Back pain is a major problem in this country. It’s the second-biggest reason people don’t go to work in the morning. The first reason is not having a job.
I have a longstanding relationship with my back, but ironically, most of my problems come from sitting too long. I read somewhere that while stationed at the computer, I should put my butt at the outermost edge of the chair. I tried that, slid off and almost broke my jaw on the keyboard.
My health care providers have tried desperately to help me correct my sloppy posture. I have a genetic predisposition — sometimes I have pain in dis position, sometimes in dat position.
I’ve been going to a chiropractor who uses the traditional approach practiced by the Mafia for generations: He roughs me up, inflicts pain and then takes my money. Time for a different approach.
Irwin, my new physical therapist, instructed me to stand like I normally do when I talk to someone. He said he prefers to observe his subjects in their natural setting. This sounded a lot like Jane Goodall justifying her first expense report. I don’t know about you, but my extremities pretty much fall into place on their own when I’m chatting with someone. I don’t think about where to put my right leg, how to hold my head or how to position each arm. I just start yacking away, although I do try not to put my foot in my mouth.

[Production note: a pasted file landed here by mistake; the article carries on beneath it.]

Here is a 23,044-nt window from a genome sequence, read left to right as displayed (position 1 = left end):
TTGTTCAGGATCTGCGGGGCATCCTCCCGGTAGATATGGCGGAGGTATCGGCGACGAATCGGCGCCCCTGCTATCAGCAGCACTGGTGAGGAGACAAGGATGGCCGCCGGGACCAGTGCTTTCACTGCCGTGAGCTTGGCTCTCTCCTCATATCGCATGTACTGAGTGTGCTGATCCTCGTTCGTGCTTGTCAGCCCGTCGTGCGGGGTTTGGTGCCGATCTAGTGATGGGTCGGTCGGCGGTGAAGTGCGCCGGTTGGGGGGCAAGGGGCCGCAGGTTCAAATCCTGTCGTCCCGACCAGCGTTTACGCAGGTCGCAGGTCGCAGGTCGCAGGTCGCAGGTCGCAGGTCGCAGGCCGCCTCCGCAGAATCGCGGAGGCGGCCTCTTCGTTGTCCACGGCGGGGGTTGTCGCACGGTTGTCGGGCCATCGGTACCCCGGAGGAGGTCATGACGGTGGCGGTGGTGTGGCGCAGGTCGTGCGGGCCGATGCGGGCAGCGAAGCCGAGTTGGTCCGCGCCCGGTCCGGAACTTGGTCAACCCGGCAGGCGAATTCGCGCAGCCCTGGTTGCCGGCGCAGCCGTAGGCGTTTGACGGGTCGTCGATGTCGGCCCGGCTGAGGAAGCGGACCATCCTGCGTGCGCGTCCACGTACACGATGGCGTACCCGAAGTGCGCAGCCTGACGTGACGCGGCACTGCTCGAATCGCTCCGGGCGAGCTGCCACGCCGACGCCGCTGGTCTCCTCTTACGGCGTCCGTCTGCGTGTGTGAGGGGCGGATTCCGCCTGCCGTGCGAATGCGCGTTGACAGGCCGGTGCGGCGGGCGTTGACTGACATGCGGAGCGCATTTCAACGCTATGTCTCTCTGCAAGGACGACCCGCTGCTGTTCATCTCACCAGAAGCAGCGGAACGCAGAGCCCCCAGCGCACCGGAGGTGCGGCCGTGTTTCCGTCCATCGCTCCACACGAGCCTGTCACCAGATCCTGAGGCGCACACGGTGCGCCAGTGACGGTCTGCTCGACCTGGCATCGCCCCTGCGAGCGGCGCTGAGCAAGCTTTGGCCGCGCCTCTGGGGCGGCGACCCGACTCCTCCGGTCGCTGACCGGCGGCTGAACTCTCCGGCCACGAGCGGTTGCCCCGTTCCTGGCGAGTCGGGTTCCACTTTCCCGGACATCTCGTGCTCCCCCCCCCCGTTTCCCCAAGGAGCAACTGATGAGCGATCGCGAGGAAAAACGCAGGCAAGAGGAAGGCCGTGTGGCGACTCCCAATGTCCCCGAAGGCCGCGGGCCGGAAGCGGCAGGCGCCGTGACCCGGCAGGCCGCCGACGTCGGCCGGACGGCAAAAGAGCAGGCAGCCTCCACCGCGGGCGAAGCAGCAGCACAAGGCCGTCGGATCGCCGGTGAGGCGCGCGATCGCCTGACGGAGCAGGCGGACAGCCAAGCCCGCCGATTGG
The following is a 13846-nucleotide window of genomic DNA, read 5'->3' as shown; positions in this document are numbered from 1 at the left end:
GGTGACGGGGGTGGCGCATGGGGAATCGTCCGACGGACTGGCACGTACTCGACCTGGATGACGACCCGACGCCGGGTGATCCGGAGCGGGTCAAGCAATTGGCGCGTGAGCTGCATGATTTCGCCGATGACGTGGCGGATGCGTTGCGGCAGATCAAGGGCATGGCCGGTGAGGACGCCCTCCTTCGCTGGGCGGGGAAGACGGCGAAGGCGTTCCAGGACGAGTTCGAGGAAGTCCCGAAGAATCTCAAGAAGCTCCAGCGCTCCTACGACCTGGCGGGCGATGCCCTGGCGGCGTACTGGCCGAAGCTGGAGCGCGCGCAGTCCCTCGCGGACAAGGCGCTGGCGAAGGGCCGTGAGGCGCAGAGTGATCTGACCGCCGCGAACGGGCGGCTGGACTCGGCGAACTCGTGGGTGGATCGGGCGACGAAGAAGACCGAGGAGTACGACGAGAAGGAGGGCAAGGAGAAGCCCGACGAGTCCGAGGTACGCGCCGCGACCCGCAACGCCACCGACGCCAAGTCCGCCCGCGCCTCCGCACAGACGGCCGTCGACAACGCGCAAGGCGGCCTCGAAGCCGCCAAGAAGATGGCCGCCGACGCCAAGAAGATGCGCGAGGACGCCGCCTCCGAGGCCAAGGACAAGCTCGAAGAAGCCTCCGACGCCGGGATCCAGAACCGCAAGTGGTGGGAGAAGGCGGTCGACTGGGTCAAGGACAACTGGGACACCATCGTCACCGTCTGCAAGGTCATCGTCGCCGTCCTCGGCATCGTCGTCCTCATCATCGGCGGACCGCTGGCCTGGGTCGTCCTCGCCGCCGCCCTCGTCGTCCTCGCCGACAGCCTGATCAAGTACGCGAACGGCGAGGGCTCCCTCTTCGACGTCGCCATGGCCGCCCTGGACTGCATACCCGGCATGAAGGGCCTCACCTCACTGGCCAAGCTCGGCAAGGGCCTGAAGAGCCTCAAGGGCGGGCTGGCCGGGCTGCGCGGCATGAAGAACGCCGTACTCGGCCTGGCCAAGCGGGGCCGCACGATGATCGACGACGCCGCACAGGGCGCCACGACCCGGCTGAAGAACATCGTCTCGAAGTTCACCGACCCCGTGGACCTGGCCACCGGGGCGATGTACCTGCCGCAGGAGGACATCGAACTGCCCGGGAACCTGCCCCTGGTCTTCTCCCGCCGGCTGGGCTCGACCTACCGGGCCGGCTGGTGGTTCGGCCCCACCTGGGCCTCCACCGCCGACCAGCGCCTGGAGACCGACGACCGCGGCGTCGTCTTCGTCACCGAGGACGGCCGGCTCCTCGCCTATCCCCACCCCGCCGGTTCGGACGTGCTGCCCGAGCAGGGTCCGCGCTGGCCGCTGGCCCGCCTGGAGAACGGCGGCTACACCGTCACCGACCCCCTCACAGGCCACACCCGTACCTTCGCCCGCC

When I got myself into my normal stance, the therapist shook his head.
“You lean too far to the left,” he said, which is exactly what WIBC said to me in l995 when they fired me from my talk show.
On the massage table, Irwin rotated my head and neck to assess my range of motion.
“I don’t think your spine has a good relationship with your legs,” he commented.
He was probably right. I was sure that through the years there had been very little conversation between the two. I would have overheard it.
To improve my posture, he suggested walking with my arms at my sides, with the palms facing forward, opened wide and turned skyward. I tried this while I was strolling downtown later that day. It felt odd, except I did score some loose change from sympathetic pedestrians.
Irwin told me to imagine there is a string running up my spine and through my head to the ceiling when I walk. My next appointment is with a neurologist. Not for my spine, but because I walked headfirst into a wall.